Spanish water reserves remain at an all-time low ahead of Summer after a lack of much-needed rainfall in the country
The national accumulated rainfall in Spain from October 1, 2022, to March 28, 2023, is estimated at 331 l/m2. This is 17% less than the normal value of 397 l/m2 for the same period. The state meteorological service, Aemet, released this information.
The Cantabrian strip, except Galicia, a large part of the eastern half of the Peninsula, and the southern third and the Canary Islands, have below-normal rainfall. Normal temperatures have been exceeded in areas of the interior and western third of the Peninsula, in the north of Huesca, Mallorca and Menorca.
Stricter water restrictions have been imposed on 224 municipalities in Catalonia due to the most severe drought on record since 1905. The prolonged drought lasting for 30 months has resulted in a shortage of water in the Ter-Llobregat system’s internal basin, which supplies water to Girona, Barcelona, and the entire urban area of the Catalan capital, among others.
Currently, the basin is at 28% of its total capacity. The new measures affect up to 6 million inhabitants, and they include prohibiting watering public green zones, limiting agricultural irrigation from 25 to 40%, and preventing watering of gardens. The government has set a maximum daily consumption of 230 litres of water per person for domestic use, which will hardly be noticeable since the daily average consumption in the community is approximately 117 litres. If the drought continues, the government plans to introduce further water restrictions after the summer.
As summer approaches, concerns are growing over the Spanish water reserve’s failure to increase. The country is still awaiting the spring rain season.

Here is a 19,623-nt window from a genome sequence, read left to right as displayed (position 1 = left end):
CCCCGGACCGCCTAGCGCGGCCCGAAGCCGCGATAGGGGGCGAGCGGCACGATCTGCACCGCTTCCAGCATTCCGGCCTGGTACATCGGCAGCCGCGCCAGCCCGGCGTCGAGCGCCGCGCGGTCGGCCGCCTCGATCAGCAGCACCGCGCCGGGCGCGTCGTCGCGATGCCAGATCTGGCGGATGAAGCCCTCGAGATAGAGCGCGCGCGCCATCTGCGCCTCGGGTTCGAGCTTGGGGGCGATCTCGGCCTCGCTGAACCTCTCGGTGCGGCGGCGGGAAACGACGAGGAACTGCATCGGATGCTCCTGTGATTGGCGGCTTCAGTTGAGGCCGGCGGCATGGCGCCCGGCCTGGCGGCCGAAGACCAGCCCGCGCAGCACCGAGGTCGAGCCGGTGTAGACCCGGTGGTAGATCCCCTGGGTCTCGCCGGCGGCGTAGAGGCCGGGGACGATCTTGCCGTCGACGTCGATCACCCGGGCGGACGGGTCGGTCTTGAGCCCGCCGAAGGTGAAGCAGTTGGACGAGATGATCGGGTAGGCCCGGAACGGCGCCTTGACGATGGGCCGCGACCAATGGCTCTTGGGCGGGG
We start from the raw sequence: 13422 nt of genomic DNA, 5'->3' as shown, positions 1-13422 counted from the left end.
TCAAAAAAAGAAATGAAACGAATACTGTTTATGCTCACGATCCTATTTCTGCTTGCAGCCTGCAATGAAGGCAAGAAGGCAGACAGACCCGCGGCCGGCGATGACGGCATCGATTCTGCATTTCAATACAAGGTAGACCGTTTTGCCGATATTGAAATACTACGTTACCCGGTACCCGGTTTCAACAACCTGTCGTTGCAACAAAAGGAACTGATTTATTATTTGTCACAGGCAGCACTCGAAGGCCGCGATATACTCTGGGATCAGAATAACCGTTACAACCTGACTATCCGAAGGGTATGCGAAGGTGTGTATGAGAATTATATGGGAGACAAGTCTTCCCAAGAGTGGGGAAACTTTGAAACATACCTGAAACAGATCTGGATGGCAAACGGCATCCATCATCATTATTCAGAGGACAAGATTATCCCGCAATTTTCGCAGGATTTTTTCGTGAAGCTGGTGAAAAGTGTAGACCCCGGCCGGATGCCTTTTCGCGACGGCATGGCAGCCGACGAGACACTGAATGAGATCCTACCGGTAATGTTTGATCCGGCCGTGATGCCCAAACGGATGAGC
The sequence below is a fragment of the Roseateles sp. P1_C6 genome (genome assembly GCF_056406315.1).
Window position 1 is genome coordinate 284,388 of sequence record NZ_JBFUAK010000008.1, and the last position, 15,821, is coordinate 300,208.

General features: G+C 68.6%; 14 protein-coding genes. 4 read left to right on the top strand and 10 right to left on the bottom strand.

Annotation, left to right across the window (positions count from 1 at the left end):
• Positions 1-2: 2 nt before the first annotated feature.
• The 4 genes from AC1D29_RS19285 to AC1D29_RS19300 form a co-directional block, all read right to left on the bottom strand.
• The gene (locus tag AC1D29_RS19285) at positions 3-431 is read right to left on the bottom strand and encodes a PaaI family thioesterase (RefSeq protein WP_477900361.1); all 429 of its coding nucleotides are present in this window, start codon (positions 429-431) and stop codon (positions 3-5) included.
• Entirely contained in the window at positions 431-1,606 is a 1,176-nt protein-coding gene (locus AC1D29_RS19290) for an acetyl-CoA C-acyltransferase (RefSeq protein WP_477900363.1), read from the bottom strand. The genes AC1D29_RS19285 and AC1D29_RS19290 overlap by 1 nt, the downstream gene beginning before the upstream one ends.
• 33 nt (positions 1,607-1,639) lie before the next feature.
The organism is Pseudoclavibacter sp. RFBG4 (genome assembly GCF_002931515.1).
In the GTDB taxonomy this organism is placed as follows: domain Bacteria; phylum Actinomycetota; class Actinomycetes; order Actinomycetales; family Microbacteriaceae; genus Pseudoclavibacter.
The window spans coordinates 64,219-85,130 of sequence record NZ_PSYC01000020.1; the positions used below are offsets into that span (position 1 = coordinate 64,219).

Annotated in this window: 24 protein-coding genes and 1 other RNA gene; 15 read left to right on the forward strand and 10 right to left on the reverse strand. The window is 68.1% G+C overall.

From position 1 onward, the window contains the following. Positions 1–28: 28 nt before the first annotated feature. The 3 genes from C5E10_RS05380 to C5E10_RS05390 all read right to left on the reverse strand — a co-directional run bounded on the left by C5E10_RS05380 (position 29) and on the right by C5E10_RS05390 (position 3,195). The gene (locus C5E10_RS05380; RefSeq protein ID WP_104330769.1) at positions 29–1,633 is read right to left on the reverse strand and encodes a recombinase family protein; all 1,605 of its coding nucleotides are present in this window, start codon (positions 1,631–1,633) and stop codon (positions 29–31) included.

Currently, the Spanish water reserve stands at 51.5% of its total capacity. The reservoirs are holding 28,889 cubic hectometres (hm³) of water, which decreased by 123 cubic hectometres (0.2% of the current total capacity of the reservoirs) in the last week.
Water reservoir levels:
Cantábrico Oriental se encuentra 83,6%
Cantábrico Occidental 79,2%
Galicia Costa 83,3%
Cuencas internas del País Vasco 81%
Tinto, Odiel y Piedras 67,7%
Cuenca Mediterránea Andaluza 37,1%
Cuencas internas de Cataluña 26,9%
Spain is widely considered to be at its best during this season. With the sun shining almost constantly and daylight hours increasing, it’s a great time to get outdoors and enjoy the many activities on offer.
When packing, it’s recommended to bring lightweight clothing such as short or thin long-sleeved tops, jeans, and brightly coloured dresses. Don’t forget to bring some essential accessories such as sunglasses, a sun hat, a pashmina, and sandals to make the most of the sunny days.